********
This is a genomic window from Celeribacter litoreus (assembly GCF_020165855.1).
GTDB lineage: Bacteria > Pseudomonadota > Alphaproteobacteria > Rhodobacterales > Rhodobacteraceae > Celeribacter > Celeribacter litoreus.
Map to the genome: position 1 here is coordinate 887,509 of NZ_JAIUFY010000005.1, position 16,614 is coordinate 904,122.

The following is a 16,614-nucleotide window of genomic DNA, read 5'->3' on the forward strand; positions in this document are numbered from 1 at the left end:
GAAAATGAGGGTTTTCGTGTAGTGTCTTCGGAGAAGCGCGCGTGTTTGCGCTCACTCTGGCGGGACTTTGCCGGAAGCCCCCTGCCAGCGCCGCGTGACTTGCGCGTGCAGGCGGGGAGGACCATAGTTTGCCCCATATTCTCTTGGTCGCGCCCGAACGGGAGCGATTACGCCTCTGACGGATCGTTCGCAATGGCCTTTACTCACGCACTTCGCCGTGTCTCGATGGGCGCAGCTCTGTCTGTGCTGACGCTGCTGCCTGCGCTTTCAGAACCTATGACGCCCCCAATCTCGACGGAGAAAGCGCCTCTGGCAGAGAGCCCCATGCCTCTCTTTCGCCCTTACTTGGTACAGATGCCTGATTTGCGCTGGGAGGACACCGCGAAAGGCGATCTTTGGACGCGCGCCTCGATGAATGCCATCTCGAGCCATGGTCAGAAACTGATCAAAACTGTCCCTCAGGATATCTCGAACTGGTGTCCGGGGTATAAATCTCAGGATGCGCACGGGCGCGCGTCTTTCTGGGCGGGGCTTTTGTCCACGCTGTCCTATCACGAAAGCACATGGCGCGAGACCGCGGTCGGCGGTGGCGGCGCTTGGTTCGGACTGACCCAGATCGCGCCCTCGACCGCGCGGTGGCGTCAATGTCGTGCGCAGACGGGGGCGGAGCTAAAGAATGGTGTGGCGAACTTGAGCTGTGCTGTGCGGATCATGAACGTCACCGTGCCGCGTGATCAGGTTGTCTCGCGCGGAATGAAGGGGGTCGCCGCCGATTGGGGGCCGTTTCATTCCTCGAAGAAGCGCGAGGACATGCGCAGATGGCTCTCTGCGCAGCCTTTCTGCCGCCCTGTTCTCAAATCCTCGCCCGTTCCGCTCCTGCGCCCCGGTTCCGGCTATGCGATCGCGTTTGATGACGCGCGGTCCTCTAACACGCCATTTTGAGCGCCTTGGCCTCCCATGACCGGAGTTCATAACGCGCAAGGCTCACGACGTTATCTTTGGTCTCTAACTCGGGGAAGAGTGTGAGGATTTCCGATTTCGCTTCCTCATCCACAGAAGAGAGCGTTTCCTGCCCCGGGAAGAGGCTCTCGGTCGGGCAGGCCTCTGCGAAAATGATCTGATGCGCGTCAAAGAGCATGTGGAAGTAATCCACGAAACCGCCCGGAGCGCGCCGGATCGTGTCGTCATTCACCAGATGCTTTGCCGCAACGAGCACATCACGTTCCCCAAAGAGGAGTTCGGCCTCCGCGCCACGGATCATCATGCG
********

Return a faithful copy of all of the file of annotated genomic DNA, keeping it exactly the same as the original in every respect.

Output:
This is a genomic window from Celeribacter litoreus (assembly GCF_020165855.1).
GTDB lineage: Bacteria > Pseudomonadota > Alphaproteobacteria > Rhodobacterales > Rhodobacteraceae > Celeribacter > Celeribacter litoreus.
Map to the genome: position 1 here is coordinate 887,509 of NZ_JAIUFY010000005.1, position 16,614 is coordinate 904,122.

The following is a 16,614-nucleotide window of genomic DNA, read 5'->3' on the forward strand; positions in this document are numbered from 1 at the left end:
GAAAATGAGGGTTTTCGTGTAGTGTCTTCGGAGAAGCGCGCGTGTTTGCGCTCACTCTGGCGGGACTTTGCCGGAAGCCCCCTGCCAGCGCCGCGTGACTTGCGCGTGCAGGCGGGGAGGACCATAGTTTGCCCCATATTCTCTTGGTCGCGCCCGAACGGGAGCGATTACGCCTCTGACGGATCGTTCGCAATGGCCTTTACTCACGCACTTCGCCGTGTCTCGATGGGCGCAGCTCTGTCTGTGCTGACGCTGCTGCCTGCGCTTTCAGAACCTATGACGCCCCCAATCTCGACGGAGAAAGCGCCTCTGGCAGAGAGCCCCATGCCTCTCTTTCGCCCTTACTTGGTACAGATGCCTGATTTGCGCTGGGAGGACACCGCGAAAGGCGATCTTTGGACGCGCGCCTCGATGAATGCCATCTCGAGCCATGGTCAGAAACTGATCAAAACTGTCCCTCAGGATATCTCGAACTGGTGTCCGGGGTATAAATCTCAGGATGCGCACGGGCGCGCGTCTTTCTGGGCGGGGCTTTTGTCCACGCTGTCCTATCACGAAAGCACATGGCGCGAGACCGCGGTCGGCGGTGGCGGCGCTTGGTTCGGACTGACCCAGATCGCGCCCTCGACCGCGCGGTGGCGTCAATGTCGTGCGCAGACGGGGGCGGAGCTAAAGAATGGTGTGGCGAACTTGAGCTGTGCTGTGCGGATCATGAACGTCACCGTGCCGCGTGATCAGGTTGTCTCGCGCGGAATGAAGGGGGTCGCCGCCGATTGGGGGCCGTTTCATTCCTCGAAGAAGCGCGAGGACATGCGCAGATGGCTCTCTGCGCAGCCTTTCTGCCGCCCTGTTCTCAAATCCTCGCCCGTTCCGCTCCTGCGCCCCGGTTCCGGCTATGCGATCGCGTTTGATGACGCGCGGTCCTCTAACACGCCATTTTGAGCGCCTTGGCCTCCCATGACCGGAGTTCATAACGCGCAAGGCTCACGACGTTATCTTTGGTCTCTAACTCGGGGAAGAGTGTGAGGATTTCCGATTTCGCTTCCTCATCCACAGAAGAGAGCGTTTCCTGCCCCGGGAAGAGGCTCTCGGTCGGGCAGGCCTCTGCGAAAATGATCTGATGCGCGTCAAAGAGCATGTGGAAGTAATCCACGAAACCGCCCGGAGCGCGCCGGATCGTGTCGTCATTCACCAGATGCTTTGCCGCAACGAGCACATCACGTTCCCCAAAGAGGAGTTCGGCCTCCGCGCCACGGATCATCATGCG